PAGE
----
It is quite unpredictable which languages get into academia. It depends on getting through many committees, how long it takes teachers to learn it, and whether there is any pressure from outside to learn a particular language. There are also time pressures; there is a limit to how much you can teach anybody at once without overloading them.
Both Edsger Djikstra and Donald Knuth invented their own "languages" because they wanted to be able to illustrate their concepts without the distraction of real-world language idiosyncrasies. Alas, Knuth went for a pseudo-assembler (intended to run on a VM), and no assembler makes a really good high-level concept illustrator. Djikstra used a pseudo-Algol.
When I took languages originally, they taught languages that real-world computer shops in town were using. Later, however, when I went back, the language of choice for introductory concepts was Modula-2, which as far as I know never really had much commercial or scientific application, but was, like Djisktra's pseudo-Algol, good for general concepts.
Every school is going to do things differently, though, and things change rapidly. So only time will tell.
Some people, when well-known sources tell them that fire will burn them, don't put their hands in the fire.
Some people, being skeptical, will put their hands in the fire, get burned, and learn not to put their hands in the fire.
And some people, believing that they know better than well-known sources, will claim it's a lie, put their hands in the fire, and continue to scream it's a lie even as their hands burn down to charred stumps.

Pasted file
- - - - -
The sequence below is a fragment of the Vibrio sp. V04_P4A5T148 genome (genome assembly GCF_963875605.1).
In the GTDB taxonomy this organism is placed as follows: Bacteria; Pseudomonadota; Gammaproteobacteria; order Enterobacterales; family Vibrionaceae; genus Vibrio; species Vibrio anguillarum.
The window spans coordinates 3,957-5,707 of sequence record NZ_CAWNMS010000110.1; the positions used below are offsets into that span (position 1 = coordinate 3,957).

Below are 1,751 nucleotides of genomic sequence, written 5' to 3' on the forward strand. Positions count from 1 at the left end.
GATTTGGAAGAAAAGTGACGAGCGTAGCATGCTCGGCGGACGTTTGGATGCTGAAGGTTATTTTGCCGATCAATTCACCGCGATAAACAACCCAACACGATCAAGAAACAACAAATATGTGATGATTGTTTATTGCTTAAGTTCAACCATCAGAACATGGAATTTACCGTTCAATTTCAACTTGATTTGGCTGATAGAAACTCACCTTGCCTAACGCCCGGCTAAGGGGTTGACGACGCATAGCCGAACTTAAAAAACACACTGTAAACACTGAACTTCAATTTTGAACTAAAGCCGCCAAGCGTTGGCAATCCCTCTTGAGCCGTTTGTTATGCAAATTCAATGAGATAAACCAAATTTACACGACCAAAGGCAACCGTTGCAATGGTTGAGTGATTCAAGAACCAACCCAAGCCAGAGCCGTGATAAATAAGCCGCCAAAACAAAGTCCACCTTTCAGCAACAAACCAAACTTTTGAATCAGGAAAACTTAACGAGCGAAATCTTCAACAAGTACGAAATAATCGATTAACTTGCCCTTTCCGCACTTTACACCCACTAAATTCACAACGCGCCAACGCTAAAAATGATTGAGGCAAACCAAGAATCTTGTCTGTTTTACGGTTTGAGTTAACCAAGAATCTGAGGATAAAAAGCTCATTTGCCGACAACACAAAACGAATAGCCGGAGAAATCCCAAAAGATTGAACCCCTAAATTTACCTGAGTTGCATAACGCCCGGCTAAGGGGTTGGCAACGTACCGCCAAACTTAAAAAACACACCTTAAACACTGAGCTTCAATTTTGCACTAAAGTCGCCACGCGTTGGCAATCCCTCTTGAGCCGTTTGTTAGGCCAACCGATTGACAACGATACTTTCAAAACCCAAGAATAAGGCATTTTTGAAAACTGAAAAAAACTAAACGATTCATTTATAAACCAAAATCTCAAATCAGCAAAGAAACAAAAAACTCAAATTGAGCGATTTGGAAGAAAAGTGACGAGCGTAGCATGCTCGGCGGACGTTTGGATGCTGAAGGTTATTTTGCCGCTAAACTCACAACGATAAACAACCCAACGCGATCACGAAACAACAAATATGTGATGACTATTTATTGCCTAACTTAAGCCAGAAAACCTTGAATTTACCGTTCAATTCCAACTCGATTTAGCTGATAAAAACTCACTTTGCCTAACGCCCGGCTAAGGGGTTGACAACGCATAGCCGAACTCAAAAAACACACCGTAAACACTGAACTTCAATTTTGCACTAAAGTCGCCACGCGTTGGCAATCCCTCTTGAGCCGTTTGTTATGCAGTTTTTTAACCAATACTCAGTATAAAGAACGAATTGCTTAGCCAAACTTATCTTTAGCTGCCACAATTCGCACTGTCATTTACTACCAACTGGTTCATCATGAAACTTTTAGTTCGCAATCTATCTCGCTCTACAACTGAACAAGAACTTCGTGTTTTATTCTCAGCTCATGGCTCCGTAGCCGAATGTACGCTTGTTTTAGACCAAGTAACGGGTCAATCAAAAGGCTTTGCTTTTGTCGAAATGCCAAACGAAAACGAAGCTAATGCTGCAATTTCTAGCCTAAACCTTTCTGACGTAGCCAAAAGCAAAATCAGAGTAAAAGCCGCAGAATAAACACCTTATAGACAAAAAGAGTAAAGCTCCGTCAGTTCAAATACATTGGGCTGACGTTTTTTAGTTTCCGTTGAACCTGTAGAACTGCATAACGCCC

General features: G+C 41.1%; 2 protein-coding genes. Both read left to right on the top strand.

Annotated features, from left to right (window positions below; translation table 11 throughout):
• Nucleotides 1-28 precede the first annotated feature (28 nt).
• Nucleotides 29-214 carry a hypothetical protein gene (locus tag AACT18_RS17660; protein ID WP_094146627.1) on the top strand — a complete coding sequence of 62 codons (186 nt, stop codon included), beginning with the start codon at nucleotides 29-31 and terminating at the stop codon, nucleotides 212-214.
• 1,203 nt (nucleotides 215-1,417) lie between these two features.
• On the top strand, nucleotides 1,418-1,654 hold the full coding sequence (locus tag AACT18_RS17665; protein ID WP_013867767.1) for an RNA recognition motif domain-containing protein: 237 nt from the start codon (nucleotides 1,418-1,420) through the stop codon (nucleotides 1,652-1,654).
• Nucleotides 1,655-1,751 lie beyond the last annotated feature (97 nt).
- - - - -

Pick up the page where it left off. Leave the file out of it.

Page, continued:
Almost no one I know in software development is using the language(s) they were taught in academia -- and I actually don't think most "real world" programming languages are good for teaching about programming fundamentals. When I did my BSc in (Math and) Comp Sci, we did a little assembler to learn about the machine level (and we studied different machine architectures), we did a tiny bit of BASIC in the first year just to support Math coursework, and a lot of Pascal over the three years, so we could learn about pointers and memory (stack vs heap) and data structures and algorithms, problem decomposition, and so on.
The University of Washington has a CS304 course available online as "Programming Languages" which teaches fundamentals of various styles of programming -- statically typed functional (Standard ML), dynamically typed functional (Racket), and dynamically typed object-oriented (Ruby), on the assumption that students will encounter plenty of the "fourth quadrant" (statically typed object-oriented) once they get out into the commercial world.
I learned about a dozen languages at university (in my spare time, for fun), and I've never used any of them commercially. Over my career, I've used about a dozen languages in production -- and I've had to learn new languages to stay employable (my arc was loosely COBOL -> C -> C++ -> Java, with ColdFusion, Groovy, Scala, and Clojure since then, all on the JVM), and I've tried to follow the advice in "The Pragmatic Programmer" to "learn a new programming language every year". It's a lofty goal and I've typically only managed one language every two years, but over the last decade I've played with Elm, Go, Rust, and Kotlin (and was only disappointed with Go). I think learning new programming languages generally improves your skill in your "home" language, because you get to look at problems in a different way.
At this point, the programming language space is pretty crowded -- and only likely to get more so, I suspect -- so being a polyglot just makes sense from a career point of view.
I spent the morning putting in a comma and the afternoon removing it.
-- Gustave Flaubert, French realist novelist (1821-1880)